Looking for a morel mushroom dessert recipe? You’ll love maple-candied morel mushrooms. And you can fancy the recipe up a notch by also making spruce needle whipped cream, sweetened and flavored with the leftovers from your candied morel pan.
Morel mushrooms… for dessert?
In case you”re thinking, “Mushroom candy! What the _?” Allow us to explain…
We’re morel mushroom foraging fanatics who try to come up with new and interesting morel mushroom recipes each year during morel season. (In our area, that’s usually March – April; see: How to find morel mushrooms in the Southeast US.)
Morels offer a subtle, delicate, sublime umami flavor that’s kind of hard to describe to someone who’s never had them. Now, the obvious way to eat morels is by making them into standard umami-forward dishes. They don’t require anything fancy: thyme, salt, butter, cream, white wine, risotto, chicken, a bit of parmesan… you can’t go wrong with any combination of those ingredients paired with morels.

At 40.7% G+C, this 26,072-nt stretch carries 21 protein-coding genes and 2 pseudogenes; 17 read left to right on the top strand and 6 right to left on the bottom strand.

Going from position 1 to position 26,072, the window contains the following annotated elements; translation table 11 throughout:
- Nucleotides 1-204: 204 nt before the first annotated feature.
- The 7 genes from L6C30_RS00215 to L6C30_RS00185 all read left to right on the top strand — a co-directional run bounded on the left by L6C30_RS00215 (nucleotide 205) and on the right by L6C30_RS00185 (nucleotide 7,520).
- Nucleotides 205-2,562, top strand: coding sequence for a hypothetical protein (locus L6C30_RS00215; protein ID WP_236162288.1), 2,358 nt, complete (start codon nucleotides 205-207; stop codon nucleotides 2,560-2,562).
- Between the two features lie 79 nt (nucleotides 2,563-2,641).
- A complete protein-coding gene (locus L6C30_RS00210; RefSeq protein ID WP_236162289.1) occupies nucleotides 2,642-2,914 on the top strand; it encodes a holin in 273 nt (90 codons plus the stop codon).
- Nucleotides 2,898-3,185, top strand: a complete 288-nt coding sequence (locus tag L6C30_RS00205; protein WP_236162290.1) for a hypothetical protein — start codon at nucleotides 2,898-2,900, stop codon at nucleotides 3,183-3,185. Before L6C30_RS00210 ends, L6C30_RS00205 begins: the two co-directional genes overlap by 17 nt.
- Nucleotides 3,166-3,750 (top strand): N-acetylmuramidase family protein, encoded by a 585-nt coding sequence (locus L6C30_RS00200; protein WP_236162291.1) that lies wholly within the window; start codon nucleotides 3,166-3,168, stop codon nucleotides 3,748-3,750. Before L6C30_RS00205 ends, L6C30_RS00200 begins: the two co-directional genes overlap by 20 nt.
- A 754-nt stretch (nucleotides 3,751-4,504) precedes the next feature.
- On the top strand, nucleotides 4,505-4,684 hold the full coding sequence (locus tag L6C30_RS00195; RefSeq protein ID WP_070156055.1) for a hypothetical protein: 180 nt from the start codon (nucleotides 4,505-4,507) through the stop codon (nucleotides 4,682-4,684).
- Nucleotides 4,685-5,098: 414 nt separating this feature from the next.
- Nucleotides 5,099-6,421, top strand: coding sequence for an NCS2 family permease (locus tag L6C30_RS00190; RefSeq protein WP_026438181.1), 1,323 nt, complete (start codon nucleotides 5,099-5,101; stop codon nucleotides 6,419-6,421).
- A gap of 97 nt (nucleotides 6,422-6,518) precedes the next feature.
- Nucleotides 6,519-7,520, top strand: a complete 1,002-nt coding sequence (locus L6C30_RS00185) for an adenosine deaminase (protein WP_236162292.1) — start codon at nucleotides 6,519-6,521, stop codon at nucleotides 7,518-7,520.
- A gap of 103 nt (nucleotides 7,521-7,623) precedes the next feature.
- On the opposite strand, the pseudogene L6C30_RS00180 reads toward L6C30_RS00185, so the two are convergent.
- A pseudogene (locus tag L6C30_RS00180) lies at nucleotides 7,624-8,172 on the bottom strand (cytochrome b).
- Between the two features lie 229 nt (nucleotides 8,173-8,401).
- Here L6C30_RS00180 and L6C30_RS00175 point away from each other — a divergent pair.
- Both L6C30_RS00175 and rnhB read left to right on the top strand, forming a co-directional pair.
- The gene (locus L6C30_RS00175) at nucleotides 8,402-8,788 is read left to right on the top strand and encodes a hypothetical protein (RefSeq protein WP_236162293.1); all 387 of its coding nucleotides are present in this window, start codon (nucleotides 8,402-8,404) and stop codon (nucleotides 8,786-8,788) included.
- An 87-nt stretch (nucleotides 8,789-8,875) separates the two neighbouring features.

Maple syrup-candied morel mushrooms
This year, we wanted to try to make a delicious morel mushroom dessert, and we’re happy to say that we’ve succeeded.
We started by making simple maple syrup-candied morel mushrooms in an antique cast iron skillet with butter, salt, and maple syrup. We then put the morels into our Excalibur dehydrator for 24 hours. (You can also dry them on a cooling rack under a ceiling fan.)
The maple-morel gooey goodness left in the pan was then used to help flavor the maple whipped cream, along with a generous bit of spruce needles. You don’t have to flavor the whipped cream with conifer needles but we highly recommend doing so if you can. (See our guide on how to ID and eat edible conifer trees.) Each candied morel mushroom is then dipped into the whipped cream for a flavor combination that’s out-of-this-world delicious.
Oh, the seasonal flower garnish we use is wisteria flowers (all other parts of the plant are poisonous so just use the flowers). The flowers provide a beautiful pop of purple and taste like spring, but you could also use other seasonal edible flowers like violas, redbuds, etc.